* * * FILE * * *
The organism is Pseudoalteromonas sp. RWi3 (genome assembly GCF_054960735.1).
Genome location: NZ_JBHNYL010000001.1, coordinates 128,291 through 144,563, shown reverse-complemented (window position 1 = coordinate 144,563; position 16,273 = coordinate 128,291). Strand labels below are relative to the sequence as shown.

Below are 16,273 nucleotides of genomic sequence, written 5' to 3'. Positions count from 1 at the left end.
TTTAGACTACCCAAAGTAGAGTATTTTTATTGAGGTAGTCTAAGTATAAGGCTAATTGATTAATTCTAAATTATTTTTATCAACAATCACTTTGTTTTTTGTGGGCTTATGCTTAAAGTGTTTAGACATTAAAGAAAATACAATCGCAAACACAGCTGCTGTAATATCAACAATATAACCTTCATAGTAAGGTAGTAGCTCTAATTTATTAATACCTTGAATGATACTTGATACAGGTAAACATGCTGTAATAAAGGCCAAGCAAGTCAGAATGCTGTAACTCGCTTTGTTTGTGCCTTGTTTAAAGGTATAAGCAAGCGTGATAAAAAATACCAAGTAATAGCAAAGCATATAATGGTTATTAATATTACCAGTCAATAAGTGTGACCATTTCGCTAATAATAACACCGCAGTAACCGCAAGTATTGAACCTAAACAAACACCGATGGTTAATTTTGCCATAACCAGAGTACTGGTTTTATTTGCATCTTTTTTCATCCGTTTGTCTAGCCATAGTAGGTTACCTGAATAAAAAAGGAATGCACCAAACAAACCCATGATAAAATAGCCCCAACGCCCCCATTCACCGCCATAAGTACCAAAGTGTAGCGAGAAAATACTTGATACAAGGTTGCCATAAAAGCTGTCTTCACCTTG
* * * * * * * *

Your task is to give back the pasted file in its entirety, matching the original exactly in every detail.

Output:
The organism is Pseudoalteromonas sp. RWi3 (genome assembly GCF_054960735.1).
Genome location: NZ_JBHNYL010000001.1, coordinates 128,291 through 144,563, shown reverse-complemented (window position 1 = coordinate 144,563; position 16,273 = coordinate 128,291). Strand labels below are relative to the sequence as shown.

Below are 16,273 nucleotides of genomic sequence, written 5' to 3'. Positions count from 1 at the left end.
TTTAGACTACCCAAAGTAGAGTATTTTTATTGAGGTAGTCTAAGTATAAGGCTAATTGATTAATTCTAAATTATTTTTATCAACAATCACTTTGTTTTTTGTGGGCTTATGCTTAAAGTGTTTAGACATTAAAGAAAATACAATCGCAAACACAGCTGCTGTAATATCAACAATATAACCTTCATAGTAAGGTAGTAGCTCTAATTTATTAATACCTTGAATGATACTTGATACAGGTAAACATGCTGTAATAAAGGCCAAGCAAGTCAGAATGCTGTAACTCGCTTTGTTTGTGCCTTGTTTAAAGGTATAAGCAAGCGTGATAAAAAATACCAAGTAATAGCAAAGCATATAATGGTTATTAATATTACCAGTCAATAAGTGTGACCATTTCGCTAATAATAACACCGCAGTAACCGCAAGTATTGAACCTAAACAAACACCGATGGTTAATTTTGCCATAACCAGAGTACTGGTTTTATTTGCATCTTTTTTCATCCGTTTGTCTAGCCATAGTAGGTTACCTGAATAAAAAAGGAATGCACCAAACAAACCCATGATAAAATAGCCCCAACGCCCCCATTCACCGCCATAAGTACCAAAGTGTAGCGAGAAAATACTTGATACAAGGTTGCCATAAAAGCTGTCTTCACCTTG